Good security costs money. A statement I’ve made more times in my career than I care to remember. Turns out I was wrong, and I realised it many years afterwards when I started consulting on legal cases. I began to figure out that not just good security, but ALL security (good or bad) costs the same money. You just get to decide whether to pay now or pay later.
Pay now or pay later
Wondering what I mean by this? I thought for a long time about it too. Then I did some calculations and I looked back on some cases I had worked and it became obvious. Security costs the same over time regardless of the quality of the provision. You can opt to pay a higher price upfront for a higher quality of service at the delivery end. Alternatively, you can opt to pay for a cheaper service at the front end and pay out in compensation, legal costs and insurance at the back end. Those are just the tangible costs without considering reputation, brand value and loss of customers. Regardless of those though you will pay the same for your security.
Can you notice the difference between a poorly trained and poorly paid security officer and one who is not? I think I can but I’m not sure if the average client employee can. The cost of poor security is rarely noticed until something happens. The value of good security is felt constantly. It is felt both physically and psychologically. Providing that feeling of security to employees brings productivity and increased reporting of security issues. These are intangible value but they exist nonetheless. They aren't the only value to be created by paying for higher quality security.
Let's look at the maths for a buyer of security. Let's use the scenario of two companies quoting for security guarding work. One is quoting €16 per hour and the other is quoting €20 per hour. I can offer 60 hours per week over a 2 year contract. Seems a simple decision at first look. I save €240 per week with the cheaper provider. That represents a saving of €24,960 over two years. Thats about half a defamation claim or a minor personal injury claim over two years. The buyer may not care though because they will probably draft a service level agreement which involves the provider indemnifying them against any civil claim. The provider pays out when an inexperienced, poorly paid, poorly trained security officer makes an error. Profit margins get tighter, premiums rise and the vicious cycle continues.
There is nothing to say that a better recruited, better trained officer cant still make a mistake but the likelihood is far less. If a contractor is being paid €16 per hour for work and considering the general additional costs to them then they cannot afford to pay an officer more than a minimum rate. A provider being paid €20 can pay more and still has some left over to pay for training and invest in recruitment and supervision. More experienced talent is hired, given better training and common sense would say that this reduces risk. If over the course of a 2 year contract a higher priced provider could prevent 1 civil claim then they have potentially saved the client money but also reputation, brand and business.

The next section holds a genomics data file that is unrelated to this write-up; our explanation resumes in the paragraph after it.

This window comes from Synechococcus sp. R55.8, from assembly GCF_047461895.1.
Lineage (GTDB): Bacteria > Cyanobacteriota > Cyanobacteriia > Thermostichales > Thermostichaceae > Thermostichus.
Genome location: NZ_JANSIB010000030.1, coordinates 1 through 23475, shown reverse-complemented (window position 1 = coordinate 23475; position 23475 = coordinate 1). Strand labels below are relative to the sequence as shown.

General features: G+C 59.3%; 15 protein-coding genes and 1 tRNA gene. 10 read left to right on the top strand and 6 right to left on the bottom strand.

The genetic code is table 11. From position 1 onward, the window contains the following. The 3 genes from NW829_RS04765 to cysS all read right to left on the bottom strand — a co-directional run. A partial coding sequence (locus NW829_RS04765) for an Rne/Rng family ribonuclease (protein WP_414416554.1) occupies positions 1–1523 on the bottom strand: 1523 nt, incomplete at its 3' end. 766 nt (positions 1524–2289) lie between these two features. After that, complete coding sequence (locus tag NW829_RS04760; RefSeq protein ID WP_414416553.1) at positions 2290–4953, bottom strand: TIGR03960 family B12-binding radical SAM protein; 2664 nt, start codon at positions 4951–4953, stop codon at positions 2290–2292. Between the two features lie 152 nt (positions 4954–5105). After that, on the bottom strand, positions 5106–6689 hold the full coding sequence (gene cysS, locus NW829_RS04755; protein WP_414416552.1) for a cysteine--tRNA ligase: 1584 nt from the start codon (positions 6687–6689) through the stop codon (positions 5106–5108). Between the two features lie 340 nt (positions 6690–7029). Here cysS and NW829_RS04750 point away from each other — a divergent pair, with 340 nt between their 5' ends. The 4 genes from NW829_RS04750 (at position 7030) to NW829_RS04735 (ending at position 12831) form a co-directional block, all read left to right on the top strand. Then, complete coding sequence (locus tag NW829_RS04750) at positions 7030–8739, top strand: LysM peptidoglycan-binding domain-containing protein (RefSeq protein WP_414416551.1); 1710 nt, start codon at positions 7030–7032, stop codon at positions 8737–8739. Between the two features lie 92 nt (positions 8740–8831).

Over the past 6 years I have worked perhaps 40 to 50 civil cases involving security staff and providers. These range from false arrest and defamation, to discrimination, and personal injury. All involved somebody from the security industry. Most common causes? Many will point to individual mistakes but thats too simplistic and a very surface level excuse. Sack the security officer but the problem remains. The root cause analysis generally reveals lack of training, poor recruitment, and poor supervision as causal factors and in most cases these are compounded by poorly thought out policies. All of these when investigated further generally lead to the same root cause. No money in the budget for training or supervision. Profit margins too tight to spend time and money on recruitment. Like I said, either way you pay.
As mentioned above the buyer can transfer the risk of a civil claim to a supplier through an indemnity clause. I think this is an area that should be looked at by security providers. This ability to transfer risk basically rewards the buyer for choosing the cheapest option at little or no risk. Providers desperate for work continue to sign them and assume all of the risk for the lowest possible margin. It will take wiser men than me to figure out a solution but it certainly needs to be looked at.
The theme of this article is that providing security to your employees and customers costs money. It will cost money whether the security is good or bad. Good security costs upfront and saves in the long term. Poor security saves upfront but costs in the long term. Security is an investment. An investment in your employees, your brand and your future business. Pay now or pay later.